Medical Review of The Shack

There’s nothing like a Christian movie to create a firestorm of controversy. I am a Christian and saw the film and I thought the biggest failure of the film was actually medical in nature.

That’s right . . . medical.

There have been plenty of articles written on The Shack’s theology, but I doubt anyone has touched on the medical inaccuracies which I’ll do here. If you haven’t seen the movie and don’t want any spoiler alerts then stop reading . . . like right now.

The story revolves around a man named Mack who early in the film narrowly misses a major collision with a semi. At the end of the movie, it’s revealed that he’s been in a coma (he’s been unresponsive) for approximately 2-3 days. Our first glimpses of Mack post accident are in a regular patient room. He has an IV, IV fluids and is on a monitor.

Problem One: If you’re broadsided by a semi, you should actually look injured. Mack is relatively uninjured as a result of this accident. He has but a few scrapes (not even stitches) on his face and none of his bones are broken.

Problem Two: The IV pump is not running. If you watch the film, the IV pump is off. If it were on, you’d see numbers lit up on the screen.

Problem Three: If a patient is unresponsive, you have to provide a way for things to come out. Think about it, do you ever go three days without peeing? Neither does a comatose patient. Plus, we need to ensure kidneys are functioning properly which means we need to monitor urine output. This is the type of patient where the phrase “a tube in every orifice” means exactly what it means. Also, there is a significant amount of literature that patients should be nourished with tube feedings much earlier. In real life, Mack would likely be in the ICU, perhaps even on a ventilator, until he woke up. His only medical support would not just be IV fluids.

Next time Shack, call me.

Author Question: Family Notification of Death

Themelina Asks:

I have read some of your posts and I am wondering if I could please have some help regarding a book I am writing. I have three scenes in my book that are in a hospital. The background story is that a girl gets notified that her mom and sister have been in a car crash. Her mom has died and her sister is currently in surgery. Is it right that a police officer comes to her house and lets her know or does something else happen?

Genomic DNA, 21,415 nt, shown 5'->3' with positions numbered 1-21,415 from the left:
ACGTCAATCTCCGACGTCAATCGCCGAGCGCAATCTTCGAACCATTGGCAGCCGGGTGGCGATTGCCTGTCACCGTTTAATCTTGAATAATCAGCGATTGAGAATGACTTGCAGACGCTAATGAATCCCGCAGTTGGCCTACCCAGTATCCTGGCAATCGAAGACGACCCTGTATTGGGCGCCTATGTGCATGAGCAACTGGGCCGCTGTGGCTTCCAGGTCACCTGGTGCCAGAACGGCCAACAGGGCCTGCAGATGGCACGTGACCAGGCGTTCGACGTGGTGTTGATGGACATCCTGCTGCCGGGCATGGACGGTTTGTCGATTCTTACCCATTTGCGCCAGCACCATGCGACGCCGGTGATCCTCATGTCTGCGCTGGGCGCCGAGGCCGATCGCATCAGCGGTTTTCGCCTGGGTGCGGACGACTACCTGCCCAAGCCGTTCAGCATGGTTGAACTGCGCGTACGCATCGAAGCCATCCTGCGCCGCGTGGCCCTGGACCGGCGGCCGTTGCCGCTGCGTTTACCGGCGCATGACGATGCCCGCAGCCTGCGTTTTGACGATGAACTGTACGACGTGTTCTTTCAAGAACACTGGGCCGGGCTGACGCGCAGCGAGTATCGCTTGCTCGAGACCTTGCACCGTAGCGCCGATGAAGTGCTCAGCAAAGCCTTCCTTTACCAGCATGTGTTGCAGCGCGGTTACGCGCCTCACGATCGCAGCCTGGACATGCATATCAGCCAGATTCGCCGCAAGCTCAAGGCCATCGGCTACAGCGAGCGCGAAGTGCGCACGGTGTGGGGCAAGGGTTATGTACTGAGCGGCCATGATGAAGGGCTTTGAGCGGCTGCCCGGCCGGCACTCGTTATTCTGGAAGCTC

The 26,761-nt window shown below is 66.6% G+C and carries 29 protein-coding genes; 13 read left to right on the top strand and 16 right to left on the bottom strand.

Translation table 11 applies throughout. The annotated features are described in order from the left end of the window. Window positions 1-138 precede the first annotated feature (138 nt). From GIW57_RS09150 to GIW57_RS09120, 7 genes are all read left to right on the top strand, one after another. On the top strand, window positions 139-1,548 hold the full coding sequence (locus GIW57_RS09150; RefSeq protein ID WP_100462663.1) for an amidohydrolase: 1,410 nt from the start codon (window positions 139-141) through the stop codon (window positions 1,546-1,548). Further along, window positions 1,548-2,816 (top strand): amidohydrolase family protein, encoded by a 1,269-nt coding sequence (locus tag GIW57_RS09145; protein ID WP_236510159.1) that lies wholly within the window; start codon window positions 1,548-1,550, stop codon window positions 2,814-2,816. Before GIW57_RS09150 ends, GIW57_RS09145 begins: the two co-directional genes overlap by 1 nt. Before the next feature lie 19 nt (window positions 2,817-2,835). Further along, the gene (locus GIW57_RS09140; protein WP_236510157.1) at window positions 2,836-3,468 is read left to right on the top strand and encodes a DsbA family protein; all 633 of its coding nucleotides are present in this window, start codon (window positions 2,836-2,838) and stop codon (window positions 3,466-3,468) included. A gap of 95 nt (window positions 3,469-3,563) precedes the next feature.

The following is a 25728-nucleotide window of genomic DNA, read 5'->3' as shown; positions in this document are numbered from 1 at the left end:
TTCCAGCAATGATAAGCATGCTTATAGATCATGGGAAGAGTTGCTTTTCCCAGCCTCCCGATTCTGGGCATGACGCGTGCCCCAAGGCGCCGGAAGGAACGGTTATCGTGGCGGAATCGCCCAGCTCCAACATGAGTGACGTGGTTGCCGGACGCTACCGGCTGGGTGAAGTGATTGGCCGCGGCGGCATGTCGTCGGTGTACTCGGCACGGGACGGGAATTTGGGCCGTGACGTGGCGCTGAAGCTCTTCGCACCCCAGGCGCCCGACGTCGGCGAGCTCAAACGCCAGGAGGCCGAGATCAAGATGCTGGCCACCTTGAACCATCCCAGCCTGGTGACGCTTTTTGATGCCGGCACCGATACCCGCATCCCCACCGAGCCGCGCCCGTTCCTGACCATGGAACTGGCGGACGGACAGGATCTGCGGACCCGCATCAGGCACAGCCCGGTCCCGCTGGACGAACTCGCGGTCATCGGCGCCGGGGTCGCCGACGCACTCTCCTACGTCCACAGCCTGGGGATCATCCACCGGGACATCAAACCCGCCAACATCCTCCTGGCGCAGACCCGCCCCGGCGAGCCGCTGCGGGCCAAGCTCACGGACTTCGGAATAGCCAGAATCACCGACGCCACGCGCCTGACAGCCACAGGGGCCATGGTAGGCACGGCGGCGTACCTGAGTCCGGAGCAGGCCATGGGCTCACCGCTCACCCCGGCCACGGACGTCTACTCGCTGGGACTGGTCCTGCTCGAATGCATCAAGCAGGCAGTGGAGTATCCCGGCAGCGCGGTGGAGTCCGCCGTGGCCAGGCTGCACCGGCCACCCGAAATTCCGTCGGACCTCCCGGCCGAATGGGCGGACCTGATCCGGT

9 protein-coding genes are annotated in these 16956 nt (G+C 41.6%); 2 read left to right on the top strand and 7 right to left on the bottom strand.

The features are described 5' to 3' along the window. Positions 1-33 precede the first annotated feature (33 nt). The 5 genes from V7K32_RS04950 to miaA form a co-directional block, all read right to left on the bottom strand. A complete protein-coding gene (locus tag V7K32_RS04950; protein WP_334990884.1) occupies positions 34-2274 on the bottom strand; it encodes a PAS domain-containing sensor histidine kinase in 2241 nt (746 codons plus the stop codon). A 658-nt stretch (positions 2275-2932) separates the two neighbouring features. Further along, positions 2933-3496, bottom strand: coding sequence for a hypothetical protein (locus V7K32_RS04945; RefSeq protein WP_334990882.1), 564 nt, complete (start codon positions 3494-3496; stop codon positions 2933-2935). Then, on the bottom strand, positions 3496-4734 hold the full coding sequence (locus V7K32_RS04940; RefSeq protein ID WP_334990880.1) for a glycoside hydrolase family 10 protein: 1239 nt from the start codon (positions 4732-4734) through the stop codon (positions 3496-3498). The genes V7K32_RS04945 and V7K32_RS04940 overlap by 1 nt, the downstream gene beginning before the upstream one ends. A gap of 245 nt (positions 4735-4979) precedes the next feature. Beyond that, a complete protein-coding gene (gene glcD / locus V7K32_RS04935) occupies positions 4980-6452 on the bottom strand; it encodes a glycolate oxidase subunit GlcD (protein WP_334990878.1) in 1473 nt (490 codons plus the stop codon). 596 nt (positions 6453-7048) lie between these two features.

After she finds out she faints, and hits her head. I don’t want to make this part sound too serious. However, I still want her to go to the hospital. So what floor would she go to? How long would she stay?

Lastly, the third scene is where the sisters see each other after surgery for the first time. She is paralyzed. How could she communicate with her?

Jordyn Says:

Thanks, Themelina, for sending me your questions.

Question #1: Who would notify the family of the death? I could see this happening a couple of ways. If the mother was declared dead at the scene of the car accident then the police would notify the family. If the mother is transported to the hospital and the hospital team declares her dead then it probably falls on the hospital team to notify the family.

We don’t generally like to give death notifications over the phone. I’m not saying it’s not ever done, but not preferred. We would likely call the family and ask them to proceed quickly, but safely, to the hospital. This might also be preferred because the sister is requiring surgery and except in the most extreme cases surgeons generally like consent before they operate. If there is not a parent to give consent (you don’t mention a father in your scenario) it could fall to the sister, if she is eighteen or over, to give consent for her sister’s surgery.

Question #2: People who pass out and hit their heads are rarely admitted to the hospital. I’m assuming you want this sister to suffer some form of concussion. She gets the awful news about her family, passes out, hitting her head in the process. If she wakes up rather quickly (a few minutes or less), is oriented to person, time and place, and doesn’t show neurological signs of a brain injury that might require surgery then she would get a physician evaluation, a few hours of monitoring to be sure her symptoms are improving, and then she would be discharged home. There would also be no need to wake her up through the night. This is a myth.

Question #3: You don’t specify in your question the level of the sister’s paralysis. Her ability to talk will depend on the level of paralysis. Patients paralyzed from the neck down are, at least for a while, on a ventilator. When a person has a trach, there are special adapters for the trach that allows people to talk. However, a trach is not placed at the beginning and it takes time for a person to learn to talk with the special valve. If she is on a breathing machine and can’t write (because her arms are paralyzed), but is awake and can understand questions then we use a system of eye blinking for responses. One blink for “yes”. Two blinks for “no”. And obviously more simply phrased questions.